Almost every year, a smoky haze blankets the region of Southeast Asia, signalling the return of forest fires in Indonesia.
Enviromentalists believe that weak enforcement of restrictions to curb Covid-19 infections in rural Indonesia, coupled with farmers opting for cheap ways to clear land, could see a repeat of the forest fires that troubled Southeast Asia last year (2019).
According to The Star, the annual haze season which is from June until October has caused airports and schools to be closed in 2019. Furthermore, many people have also reported respiratory illnesses as a result of the haze.
We all remember how bad the haze was last year – so bad it turned the sky in some parts of Indonesia blood red!
Helena Varkkey, a lecturer at Universiti Malaya in Kuala Lumpur has expressed her concerns stating that deploying government personnel to enforce the lockdown rules amidst Covid-19 crisis may pull them away from watching forests and farmers to prevent illegal land-clearing in Indonesia.
“My concern is that social distancing and lockdowns may not be monitored and implemented as strictly in the rural areas,” said Helena, reported The Star.
Indonesian farmers burn huge areas of forest and land each year to create space for plantations and other agricultural expansion. This then creates an extensive haze of smoke which clouds the skies in large parts of the region.
The forest fire that happened last year (2019) was reported to have caused some tension between Indonesia and Malaysia’s diplomatic relationship. This is because it was the worst forest fire Malaysia has ever seen since 2015.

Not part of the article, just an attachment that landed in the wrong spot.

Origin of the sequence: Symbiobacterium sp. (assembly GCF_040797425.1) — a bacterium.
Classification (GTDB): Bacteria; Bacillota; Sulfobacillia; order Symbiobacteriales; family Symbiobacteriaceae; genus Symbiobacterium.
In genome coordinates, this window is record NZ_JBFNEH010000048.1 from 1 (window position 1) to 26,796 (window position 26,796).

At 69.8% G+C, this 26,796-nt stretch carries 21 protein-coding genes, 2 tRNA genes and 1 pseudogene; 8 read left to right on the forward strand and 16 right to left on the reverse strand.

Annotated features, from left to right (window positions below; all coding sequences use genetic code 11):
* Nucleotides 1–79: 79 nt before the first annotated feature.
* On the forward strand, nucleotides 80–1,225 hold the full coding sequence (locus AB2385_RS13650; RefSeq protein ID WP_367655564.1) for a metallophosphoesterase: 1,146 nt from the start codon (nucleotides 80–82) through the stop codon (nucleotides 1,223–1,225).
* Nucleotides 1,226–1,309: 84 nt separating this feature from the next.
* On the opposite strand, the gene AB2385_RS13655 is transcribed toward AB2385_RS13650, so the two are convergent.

After the 2015 fires, Indonesian President Joko Widodo had set up an agency to restore more than two million hectares of damaged peatland and imposed a moratorium on new oil palm concessions.
But green activists warned that the cuts to environmental funding, slow rate of land peatland restoration, investment boost and new laws aimed at reducing red tape would limit Indonesia’s ability to tackle forest fires this year (2020).
Furthermore, palm plantations in Indonesia and Malaysia were also reported by The Star to have been operating throughout the health crisis. Whereas, other major industries have ceased their operations amidst the lockdown.
“If the industry continues putting production interests above environmental security, then the fire crisis may well be as bad or worse than 2019,” warned Rusmadya Maharuddin, forest campaigner at Greenpeace Indonesia.
This is an environmentalist’s perspective on how the haze season would be this year. Do take note that the haze season isn’t here yet. So, stay tuned to the news for more updates and information on this issue.
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